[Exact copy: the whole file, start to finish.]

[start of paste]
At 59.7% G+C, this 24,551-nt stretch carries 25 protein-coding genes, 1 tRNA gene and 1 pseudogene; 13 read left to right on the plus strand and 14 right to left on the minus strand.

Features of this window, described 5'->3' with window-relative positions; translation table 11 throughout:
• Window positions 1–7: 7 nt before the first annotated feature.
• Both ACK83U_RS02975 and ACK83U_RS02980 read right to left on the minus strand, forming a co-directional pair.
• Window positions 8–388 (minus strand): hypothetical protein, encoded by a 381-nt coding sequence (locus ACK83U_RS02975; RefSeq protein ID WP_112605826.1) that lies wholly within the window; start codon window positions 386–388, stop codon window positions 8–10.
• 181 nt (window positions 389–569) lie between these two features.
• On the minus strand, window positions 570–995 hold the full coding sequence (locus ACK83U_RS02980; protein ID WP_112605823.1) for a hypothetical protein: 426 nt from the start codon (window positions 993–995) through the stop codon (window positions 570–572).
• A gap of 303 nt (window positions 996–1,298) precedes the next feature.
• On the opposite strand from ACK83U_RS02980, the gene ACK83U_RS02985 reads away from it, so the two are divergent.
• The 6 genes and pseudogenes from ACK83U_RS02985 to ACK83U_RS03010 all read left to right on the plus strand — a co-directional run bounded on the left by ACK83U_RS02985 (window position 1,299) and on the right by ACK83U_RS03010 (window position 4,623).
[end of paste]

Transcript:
At 59.7% G+C, this 24,551-nt stretch carries 25 protein-coding genes, 1 tRNA gene and 1 pseudogene; 13 read left to right on the plus strand and 14 right to left on the minus strand.

Features of this window, described 5'->3' with window-relative positions; translation table 11 throughout:
• Window positions 1–7: 7 nt before the first annotated feature.
• Both ACK83U_RS02975 and ACK83U_RS02980 read right to left on the minus strand, forming a co-directional pair.
• Window positions 8–388 (minus strand): hypothetical protein, encoded by a 381-nt coding sequence (locus ACK83U_RS02975; RefSeq protein ID WP_112605826.1) that lies wholly within the window; start codon window positions 386–388, stop codon window positions 8–10.
• 181 nt (window positions 389–569) lie between these two features.
• On the minus strand, window positions 570–995 hold the full coding sequence (locus ACK83U_RS02980; protein ID WP_112605823.1) for a hypothetical protein: 426 nt from the start codon (window positions 993–995) through the stop codon (window positions 570–572).
• A gap of 303 nt (window positions 996–1,298) precedes the next feature.
• On the opposite strand from ACK83U_RS02980, the gene ACK83U_RS02985 reads away from it, so the two are divergent.
• The 6 genes and pseudogenes from ACK83U_RS02985 to ACK83U_RS03010 all read left to right on the plus strand — a co-directional run bounded on the left by ACK83U_RS02985 (window position 1,299) and on the right by ACK83U_RS03010 (window position 4,623).